"Wire fences, walls and hate speech and violence against refugees have become Europe's symbols. Growing hate, racism and far-right movements are the current state of affairs," the NGOs warned.

"We most sharply condemn the behaviour toward refugees/migrants at the borders across the EU, where they are exposed to terror, where their right to freedom is violated and they are not offered protection that all countries are obliged to provide according to international agreements and domestic laws.

"We expect EU countries to open their borders and accept refugees/migrants, who are running away from war and seeking salvation for themselves and their families and a peaceful and safe life worthy of man," the press release said.

More news about the migrant crisis can be found in the Politics section.

Monday, 18 March 2019

Baptists Turn Former Police Station into Asylum-Seekers Centre

Accommodation of asylum-seekers in Croatia, courses in Croatian language and culture, workshops and mentoring for better understanding and adaptation to social life, educational, creative and sports activities for children and adults, support for school children, help in the process of validating certificates and diplomas, mentoring in employment, self-employment and starting startups in Croatia – all this is part of the programmes which will take place at the former police station at the Gajnice neighbourhood in Zagreb, which has been unused for the past twenty years, reports Večernji List on March 18, 2019.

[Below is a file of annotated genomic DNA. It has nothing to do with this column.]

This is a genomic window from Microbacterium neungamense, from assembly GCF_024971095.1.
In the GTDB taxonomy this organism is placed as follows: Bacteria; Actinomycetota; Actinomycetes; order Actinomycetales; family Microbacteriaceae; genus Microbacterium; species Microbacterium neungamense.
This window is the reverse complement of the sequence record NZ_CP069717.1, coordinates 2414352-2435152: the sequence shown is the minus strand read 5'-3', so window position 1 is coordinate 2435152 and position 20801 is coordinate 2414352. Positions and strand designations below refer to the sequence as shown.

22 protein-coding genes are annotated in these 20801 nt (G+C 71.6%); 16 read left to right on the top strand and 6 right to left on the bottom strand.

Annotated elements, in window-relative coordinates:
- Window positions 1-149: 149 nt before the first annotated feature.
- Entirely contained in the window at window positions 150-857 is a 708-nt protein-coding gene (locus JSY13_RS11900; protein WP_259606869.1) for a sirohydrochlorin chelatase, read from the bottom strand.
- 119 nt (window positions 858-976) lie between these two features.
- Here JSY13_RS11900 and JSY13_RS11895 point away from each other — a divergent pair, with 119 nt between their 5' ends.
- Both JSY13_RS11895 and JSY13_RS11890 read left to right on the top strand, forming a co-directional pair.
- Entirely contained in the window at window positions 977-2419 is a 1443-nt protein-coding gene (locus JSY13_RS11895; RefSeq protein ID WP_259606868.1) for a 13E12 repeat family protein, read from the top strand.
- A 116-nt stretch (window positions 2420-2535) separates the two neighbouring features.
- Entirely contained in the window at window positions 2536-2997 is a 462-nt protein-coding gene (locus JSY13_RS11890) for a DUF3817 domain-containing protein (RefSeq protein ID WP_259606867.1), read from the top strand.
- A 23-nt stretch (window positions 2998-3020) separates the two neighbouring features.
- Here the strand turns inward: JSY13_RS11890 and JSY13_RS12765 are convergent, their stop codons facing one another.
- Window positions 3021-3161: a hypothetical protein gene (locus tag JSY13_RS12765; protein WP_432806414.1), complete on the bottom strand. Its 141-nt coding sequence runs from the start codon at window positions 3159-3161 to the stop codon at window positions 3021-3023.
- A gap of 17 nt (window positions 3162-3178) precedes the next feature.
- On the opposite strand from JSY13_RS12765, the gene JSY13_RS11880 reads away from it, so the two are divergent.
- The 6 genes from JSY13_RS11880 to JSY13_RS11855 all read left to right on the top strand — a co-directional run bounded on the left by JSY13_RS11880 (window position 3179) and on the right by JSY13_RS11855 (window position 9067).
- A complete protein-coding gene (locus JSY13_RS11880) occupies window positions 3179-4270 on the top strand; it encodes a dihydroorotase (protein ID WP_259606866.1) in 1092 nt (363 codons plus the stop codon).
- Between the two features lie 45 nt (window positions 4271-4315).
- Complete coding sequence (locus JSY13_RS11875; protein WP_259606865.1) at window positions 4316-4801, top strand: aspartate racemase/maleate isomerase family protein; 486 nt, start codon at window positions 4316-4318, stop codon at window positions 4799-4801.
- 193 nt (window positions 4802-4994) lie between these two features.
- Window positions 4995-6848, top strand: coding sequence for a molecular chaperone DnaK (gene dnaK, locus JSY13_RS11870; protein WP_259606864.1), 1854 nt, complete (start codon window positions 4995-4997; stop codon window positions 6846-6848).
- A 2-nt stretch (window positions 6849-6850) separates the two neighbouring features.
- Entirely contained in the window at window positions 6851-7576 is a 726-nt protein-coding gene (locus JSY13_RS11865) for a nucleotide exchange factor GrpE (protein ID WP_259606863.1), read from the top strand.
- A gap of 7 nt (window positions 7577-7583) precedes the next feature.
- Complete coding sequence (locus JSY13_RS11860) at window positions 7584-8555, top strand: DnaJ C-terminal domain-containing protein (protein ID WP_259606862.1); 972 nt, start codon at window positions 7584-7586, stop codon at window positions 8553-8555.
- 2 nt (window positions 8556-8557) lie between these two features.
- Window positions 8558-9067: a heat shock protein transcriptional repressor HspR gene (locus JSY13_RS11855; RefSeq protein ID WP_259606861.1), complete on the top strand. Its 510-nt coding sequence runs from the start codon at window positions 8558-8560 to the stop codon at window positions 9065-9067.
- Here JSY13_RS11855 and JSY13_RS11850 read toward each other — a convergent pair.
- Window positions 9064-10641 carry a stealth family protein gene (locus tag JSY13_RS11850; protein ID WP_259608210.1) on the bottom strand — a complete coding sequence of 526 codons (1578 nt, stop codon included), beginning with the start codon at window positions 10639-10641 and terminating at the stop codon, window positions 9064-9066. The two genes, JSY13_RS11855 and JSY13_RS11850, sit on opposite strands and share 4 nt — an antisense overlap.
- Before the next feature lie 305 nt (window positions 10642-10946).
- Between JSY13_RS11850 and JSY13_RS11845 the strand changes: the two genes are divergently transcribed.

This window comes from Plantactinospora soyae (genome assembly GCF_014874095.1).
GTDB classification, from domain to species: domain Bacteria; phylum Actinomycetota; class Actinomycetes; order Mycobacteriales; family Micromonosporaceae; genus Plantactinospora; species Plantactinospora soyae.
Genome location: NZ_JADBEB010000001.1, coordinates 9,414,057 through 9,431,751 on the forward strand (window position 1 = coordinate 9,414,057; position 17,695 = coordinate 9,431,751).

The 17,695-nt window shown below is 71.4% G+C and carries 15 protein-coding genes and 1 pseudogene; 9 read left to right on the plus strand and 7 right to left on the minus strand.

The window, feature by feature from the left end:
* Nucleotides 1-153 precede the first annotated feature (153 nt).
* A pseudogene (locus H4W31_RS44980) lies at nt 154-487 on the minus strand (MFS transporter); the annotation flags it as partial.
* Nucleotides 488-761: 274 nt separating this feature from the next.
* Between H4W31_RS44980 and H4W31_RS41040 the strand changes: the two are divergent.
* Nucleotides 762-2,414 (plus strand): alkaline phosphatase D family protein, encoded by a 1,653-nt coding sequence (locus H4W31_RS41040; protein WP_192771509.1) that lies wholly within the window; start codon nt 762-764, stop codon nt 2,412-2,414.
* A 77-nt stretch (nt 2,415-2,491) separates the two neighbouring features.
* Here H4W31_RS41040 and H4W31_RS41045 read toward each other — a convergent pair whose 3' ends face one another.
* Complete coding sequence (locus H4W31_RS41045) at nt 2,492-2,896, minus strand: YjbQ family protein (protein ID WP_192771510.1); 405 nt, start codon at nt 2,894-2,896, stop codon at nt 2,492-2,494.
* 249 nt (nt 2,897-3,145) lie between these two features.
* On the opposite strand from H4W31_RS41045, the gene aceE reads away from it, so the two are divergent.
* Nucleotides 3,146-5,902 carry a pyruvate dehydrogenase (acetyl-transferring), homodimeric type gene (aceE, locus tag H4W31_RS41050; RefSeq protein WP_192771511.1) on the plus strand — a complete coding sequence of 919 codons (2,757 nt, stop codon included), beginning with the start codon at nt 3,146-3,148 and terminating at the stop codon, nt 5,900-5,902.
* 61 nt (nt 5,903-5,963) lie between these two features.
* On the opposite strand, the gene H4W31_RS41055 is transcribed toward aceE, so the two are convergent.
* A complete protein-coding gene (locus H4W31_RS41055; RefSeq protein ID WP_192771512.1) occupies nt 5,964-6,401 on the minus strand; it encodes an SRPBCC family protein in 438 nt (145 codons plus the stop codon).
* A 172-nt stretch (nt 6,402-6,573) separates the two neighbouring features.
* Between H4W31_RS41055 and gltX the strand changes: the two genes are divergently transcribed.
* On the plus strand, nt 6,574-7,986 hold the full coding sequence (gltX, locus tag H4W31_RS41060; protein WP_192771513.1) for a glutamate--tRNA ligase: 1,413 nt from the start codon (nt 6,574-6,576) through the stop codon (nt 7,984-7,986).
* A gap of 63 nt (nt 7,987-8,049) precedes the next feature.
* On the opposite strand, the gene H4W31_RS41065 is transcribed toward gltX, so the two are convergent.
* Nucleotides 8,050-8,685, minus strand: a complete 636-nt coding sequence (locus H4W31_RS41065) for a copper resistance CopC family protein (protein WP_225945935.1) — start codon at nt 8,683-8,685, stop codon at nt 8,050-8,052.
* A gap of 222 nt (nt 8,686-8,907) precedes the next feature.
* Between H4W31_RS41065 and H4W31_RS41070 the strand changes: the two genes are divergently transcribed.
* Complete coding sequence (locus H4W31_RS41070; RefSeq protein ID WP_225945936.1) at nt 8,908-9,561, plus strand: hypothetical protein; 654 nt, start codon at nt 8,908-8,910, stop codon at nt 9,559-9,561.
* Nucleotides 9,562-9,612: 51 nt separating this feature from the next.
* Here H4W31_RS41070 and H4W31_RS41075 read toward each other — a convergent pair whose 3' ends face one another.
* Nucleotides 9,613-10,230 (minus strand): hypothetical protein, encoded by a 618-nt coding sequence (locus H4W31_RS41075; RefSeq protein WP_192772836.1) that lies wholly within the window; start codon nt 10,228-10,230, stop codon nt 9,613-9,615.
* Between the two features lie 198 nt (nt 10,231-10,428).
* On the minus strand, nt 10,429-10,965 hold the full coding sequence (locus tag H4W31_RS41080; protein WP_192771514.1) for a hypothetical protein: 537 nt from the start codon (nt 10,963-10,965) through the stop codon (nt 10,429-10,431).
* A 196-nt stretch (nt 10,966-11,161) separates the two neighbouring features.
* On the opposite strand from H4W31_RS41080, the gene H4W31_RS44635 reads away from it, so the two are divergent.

The House of Hope, the future gathering place for foreigners who have been granted international protection in Croatia, has created quite a stir in the neighbourhood. As soon as they heard that asylum-seekers were coming, many of the locals started protesting, and the topic is often discussed in heated terms on social networks.

People say they most fear for their own safety. But many do not know the details or the background of this project, who is the organiser and what will exactly happen there. Calling it "the asylum-seekers centre" is not really correct, says Mihal Kreko, the pastor of the Baptist Church of Zagreb, which is leading the project.

The Ministry of the Interior, which has been managing the state-owned property for the past years, has granted them the right to use the facility for ten years without fee, provided they renovate the building. They then formulated a programme to help achieve, according to the contract, “a better and happier life in Croatia.”

“The house will be open to all marginalised and vulnerable groups, not necessarily just asylum-seekers. We will work with them to adapt them to our culture, but also the faith because many have switched to Christianity,” says Pastor Kreko, adding that they will organise the so-called meals on wheels programme, i.e. delivery of food to the elderly and the needy.

To those who are afraid of possible incidents in the neighbourhood, he replies that there is no stricter migration check system than the one in Croatia. “Before they get asylum in this country, everybody has to go through a two-to-three-year investigation process", says Kreko, adding that the house will accommodate the grand total of eight people.